I learnt that a mother that breastfeeds
wakes the compound at dawn with smoke from the kitchen hut
before the first cock’s crow
I learnt that you should never plant a seed yam
with its anus facing where the sun rises
And not to wrestle fingers for the meat in the soup
When eating with an elder.
But those were the days when Aya was around
Our daughters have wandered from the homestead.
The compound is unkempt and weed infested.
The younglings are a-crying
We see, no more, early morning smoke from the kitchen hut
When the suitors come
Who will they find?
I shall tell them,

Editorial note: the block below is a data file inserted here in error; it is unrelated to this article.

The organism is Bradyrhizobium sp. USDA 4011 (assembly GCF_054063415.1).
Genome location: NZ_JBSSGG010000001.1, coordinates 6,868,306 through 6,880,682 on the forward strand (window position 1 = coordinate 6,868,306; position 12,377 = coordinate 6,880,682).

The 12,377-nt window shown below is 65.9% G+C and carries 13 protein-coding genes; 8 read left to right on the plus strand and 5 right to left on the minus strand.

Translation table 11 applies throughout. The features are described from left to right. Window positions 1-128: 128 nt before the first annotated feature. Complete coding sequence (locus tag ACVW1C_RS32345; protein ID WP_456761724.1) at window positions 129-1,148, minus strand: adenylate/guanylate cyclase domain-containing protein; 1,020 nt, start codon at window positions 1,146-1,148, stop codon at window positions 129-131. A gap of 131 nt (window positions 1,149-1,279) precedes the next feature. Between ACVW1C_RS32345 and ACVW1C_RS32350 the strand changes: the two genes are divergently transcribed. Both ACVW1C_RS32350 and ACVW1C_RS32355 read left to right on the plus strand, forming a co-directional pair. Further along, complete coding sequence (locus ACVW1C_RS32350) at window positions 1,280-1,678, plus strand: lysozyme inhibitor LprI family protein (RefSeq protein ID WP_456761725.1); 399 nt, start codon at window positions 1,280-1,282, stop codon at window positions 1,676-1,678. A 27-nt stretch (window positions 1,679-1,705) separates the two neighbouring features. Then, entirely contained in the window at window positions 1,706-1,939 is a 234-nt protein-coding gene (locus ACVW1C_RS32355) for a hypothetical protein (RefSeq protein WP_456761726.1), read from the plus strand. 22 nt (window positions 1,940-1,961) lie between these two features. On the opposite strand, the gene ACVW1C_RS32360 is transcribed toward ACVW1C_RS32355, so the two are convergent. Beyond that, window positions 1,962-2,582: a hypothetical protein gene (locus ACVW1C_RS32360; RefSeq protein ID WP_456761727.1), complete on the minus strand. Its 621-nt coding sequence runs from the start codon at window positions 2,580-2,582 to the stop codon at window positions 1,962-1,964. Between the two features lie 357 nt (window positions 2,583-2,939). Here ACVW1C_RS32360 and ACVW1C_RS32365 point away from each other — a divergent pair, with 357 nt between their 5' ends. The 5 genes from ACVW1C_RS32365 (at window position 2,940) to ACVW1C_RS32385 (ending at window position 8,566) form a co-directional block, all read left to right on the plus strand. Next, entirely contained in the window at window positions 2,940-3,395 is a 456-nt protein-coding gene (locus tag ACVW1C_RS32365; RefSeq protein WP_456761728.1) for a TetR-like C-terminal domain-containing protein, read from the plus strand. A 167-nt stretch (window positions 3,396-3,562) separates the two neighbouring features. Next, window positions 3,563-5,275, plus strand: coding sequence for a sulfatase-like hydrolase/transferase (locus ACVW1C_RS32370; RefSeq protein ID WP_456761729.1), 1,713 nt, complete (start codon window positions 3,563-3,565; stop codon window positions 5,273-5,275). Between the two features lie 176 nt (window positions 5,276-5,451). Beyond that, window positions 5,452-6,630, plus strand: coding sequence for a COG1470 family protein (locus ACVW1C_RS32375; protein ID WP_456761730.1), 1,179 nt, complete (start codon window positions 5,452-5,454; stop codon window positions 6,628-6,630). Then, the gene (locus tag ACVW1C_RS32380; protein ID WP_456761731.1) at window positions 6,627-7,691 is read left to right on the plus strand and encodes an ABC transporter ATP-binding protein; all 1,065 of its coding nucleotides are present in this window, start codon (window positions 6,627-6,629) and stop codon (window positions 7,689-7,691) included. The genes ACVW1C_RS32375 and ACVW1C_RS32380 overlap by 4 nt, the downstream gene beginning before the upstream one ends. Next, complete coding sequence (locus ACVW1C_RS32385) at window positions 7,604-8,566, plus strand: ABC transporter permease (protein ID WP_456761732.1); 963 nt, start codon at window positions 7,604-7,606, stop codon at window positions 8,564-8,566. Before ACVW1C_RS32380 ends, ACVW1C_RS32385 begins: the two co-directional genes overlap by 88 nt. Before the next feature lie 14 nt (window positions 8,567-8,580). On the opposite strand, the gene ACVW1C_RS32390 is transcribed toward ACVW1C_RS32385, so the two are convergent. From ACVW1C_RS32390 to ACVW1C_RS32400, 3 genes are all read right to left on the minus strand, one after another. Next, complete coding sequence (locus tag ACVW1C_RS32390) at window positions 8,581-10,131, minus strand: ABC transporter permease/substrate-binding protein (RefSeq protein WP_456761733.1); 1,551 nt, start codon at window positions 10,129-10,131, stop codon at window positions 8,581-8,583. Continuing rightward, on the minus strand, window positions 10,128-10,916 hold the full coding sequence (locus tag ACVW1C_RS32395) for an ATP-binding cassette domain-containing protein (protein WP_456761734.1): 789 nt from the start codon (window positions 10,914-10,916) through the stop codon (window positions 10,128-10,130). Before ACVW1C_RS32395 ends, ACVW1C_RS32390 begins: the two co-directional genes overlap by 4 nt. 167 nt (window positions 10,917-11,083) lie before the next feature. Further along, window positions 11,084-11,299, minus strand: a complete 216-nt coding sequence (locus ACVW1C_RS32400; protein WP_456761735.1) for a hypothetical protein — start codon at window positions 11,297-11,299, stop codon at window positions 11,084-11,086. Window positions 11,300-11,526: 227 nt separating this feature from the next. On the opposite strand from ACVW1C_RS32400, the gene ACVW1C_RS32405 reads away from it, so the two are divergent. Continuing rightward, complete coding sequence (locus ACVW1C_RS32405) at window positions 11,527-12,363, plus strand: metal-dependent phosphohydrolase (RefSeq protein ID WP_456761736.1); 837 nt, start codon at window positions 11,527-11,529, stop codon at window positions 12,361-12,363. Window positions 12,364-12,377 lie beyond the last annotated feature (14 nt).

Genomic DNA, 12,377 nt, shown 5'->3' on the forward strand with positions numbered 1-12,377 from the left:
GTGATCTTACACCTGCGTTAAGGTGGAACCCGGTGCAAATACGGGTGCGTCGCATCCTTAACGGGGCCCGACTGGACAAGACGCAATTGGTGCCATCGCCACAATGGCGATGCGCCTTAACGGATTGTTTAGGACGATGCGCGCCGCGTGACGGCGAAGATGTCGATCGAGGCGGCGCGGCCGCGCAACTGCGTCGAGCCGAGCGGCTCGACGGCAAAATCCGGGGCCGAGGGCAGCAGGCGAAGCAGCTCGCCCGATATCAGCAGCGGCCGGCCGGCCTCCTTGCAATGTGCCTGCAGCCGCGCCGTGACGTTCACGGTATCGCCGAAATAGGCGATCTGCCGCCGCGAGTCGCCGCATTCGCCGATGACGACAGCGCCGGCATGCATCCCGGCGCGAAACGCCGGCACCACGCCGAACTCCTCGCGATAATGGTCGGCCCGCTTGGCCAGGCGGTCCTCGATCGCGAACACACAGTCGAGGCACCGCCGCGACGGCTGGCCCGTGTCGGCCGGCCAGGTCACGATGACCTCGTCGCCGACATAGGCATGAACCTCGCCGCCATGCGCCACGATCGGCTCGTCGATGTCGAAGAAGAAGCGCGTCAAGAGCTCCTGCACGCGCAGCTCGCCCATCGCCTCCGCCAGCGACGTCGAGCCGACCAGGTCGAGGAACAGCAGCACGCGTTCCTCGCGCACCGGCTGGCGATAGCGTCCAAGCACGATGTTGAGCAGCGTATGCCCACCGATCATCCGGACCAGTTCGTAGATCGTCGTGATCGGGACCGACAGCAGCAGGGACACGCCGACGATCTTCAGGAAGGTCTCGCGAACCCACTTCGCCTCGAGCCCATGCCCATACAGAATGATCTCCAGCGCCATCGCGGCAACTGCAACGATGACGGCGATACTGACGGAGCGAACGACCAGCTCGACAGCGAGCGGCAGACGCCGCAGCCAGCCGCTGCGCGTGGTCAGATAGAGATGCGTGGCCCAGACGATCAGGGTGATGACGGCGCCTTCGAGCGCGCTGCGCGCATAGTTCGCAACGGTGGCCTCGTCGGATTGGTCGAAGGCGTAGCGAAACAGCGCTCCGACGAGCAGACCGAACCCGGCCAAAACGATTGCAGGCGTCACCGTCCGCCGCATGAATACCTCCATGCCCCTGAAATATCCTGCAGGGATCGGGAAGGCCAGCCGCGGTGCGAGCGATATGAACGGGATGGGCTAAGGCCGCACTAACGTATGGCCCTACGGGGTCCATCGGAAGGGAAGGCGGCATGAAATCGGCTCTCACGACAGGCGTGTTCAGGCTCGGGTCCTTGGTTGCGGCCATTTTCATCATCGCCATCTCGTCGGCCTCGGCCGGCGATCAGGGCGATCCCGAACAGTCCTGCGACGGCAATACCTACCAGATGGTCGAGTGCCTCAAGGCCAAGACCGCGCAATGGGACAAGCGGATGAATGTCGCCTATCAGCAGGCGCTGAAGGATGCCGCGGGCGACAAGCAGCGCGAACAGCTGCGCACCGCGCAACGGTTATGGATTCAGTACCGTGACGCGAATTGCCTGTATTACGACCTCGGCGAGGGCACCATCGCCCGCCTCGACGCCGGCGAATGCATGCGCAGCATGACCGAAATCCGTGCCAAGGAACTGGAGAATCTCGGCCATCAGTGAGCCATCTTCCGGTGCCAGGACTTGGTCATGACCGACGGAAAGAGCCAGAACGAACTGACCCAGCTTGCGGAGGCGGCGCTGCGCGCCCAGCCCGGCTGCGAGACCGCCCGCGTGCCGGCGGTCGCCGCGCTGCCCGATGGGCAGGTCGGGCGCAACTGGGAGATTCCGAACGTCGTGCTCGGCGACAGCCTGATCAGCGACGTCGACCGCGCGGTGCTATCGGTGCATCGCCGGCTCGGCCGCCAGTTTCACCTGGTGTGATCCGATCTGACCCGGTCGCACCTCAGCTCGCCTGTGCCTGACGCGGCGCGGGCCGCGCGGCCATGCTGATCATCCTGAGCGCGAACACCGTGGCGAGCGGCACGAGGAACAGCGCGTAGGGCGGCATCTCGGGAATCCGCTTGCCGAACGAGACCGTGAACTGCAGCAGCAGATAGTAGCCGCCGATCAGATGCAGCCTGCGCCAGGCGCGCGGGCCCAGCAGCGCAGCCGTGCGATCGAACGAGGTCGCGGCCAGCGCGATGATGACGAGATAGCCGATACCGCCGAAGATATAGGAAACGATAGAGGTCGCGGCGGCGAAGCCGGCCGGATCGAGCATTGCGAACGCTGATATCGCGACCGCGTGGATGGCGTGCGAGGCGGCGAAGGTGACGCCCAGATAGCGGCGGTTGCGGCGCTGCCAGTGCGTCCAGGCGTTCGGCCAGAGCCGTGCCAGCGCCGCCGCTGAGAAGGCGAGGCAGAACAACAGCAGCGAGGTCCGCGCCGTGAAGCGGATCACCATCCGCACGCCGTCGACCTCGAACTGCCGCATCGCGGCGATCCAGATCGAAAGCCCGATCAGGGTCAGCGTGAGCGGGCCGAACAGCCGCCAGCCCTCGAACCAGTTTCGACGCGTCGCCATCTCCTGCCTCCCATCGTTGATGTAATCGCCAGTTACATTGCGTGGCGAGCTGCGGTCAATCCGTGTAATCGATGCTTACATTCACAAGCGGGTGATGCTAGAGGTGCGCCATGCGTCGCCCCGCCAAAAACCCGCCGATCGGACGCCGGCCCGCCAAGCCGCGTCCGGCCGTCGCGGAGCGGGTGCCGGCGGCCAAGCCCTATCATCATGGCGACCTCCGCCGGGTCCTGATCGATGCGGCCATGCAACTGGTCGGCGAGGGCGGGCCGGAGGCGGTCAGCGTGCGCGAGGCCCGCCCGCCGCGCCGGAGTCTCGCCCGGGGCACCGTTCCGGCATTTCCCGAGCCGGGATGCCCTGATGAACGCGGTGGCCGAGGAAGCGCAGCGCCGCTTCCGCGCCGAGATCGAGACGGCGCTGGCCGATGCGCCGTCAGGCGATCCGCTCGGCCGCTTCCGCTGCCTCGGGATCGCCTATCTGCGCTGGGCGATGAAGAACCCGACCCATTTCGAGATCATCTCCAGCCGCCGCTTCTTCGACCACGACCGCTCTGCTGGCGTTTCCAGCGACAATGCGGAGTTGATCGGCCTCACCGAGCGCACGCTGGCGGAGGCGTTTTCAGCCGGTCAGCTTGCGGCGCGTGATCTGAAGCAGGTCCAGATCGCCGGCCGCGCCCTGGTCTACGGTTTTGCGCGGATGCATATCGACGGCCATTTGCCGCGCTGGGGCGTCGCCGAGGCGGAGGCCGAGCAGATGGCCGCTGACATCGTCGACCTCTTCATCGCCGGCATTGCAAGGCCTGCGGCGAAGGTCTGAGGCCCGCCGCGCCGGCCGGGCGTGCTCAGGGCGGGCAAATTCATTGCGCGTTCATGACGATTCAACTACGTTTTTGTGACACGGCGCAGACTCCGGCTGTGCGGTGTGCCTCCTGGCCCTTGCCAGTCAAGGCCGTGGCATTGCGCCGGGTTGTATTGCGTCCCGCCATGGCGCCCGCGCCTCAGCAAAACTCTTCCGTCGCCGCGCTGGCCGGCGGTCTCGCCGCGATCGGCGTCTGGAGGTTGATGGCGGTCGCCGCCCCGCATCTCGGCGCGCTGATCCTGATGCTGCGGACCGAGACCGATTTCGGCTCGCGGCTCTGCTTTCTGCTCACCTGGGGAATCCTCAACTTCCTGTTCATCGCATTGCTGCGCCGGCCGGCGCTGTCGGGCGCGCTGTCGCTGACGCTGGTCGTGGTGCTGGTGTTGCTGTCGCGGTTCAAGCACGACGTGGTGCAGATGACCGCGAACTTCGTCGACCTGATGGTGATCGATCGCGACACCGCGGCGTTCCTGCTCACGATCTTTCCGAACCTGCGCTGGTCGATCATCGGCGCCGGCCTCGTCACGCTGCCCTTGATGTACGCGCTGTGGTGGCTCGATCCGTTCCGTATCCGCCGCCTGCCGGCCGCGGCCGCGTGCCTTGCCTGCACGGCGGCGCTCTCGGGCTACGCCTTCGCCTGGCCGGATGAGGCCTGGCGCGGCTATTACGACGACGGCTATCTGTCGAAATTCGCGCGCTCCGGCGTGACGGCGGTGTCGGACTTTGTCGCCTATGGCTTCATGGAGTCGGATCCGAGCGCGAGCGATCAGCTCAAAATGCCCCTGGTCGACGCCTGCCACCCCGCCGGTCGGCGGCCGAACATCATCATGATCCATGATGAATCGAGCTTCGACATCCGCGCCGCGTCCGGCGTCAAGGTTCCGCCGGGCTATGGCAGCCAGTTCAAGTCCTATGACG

‘Our goats too are beautiful’
When we need thatch for our roofs,
The young men say spear grass bruises their palms;
For our fence, they say, the bamboo forest is too far.
When I lament, they call me names.
But who is to blame?
The teachers of our traditions, too, have strayed.
I know Aya would have agreed with me.
But Aya is no longer around.
Aya is the name for the eldest woman in an extended family among the Tiv people of Nigeria.
Carl Terver, b. ’91, loves to listen to Bob Marley’s Who The Cap Fits. He likes the good use of commas. A fan of Adam Gopnik’s writings, he is an in-house writer and asst. Digital Editor at Praxis Magazine. He uses his pastime to play Chess Time online.
Photo Credit: Photo by Ian Macharia on Unsplash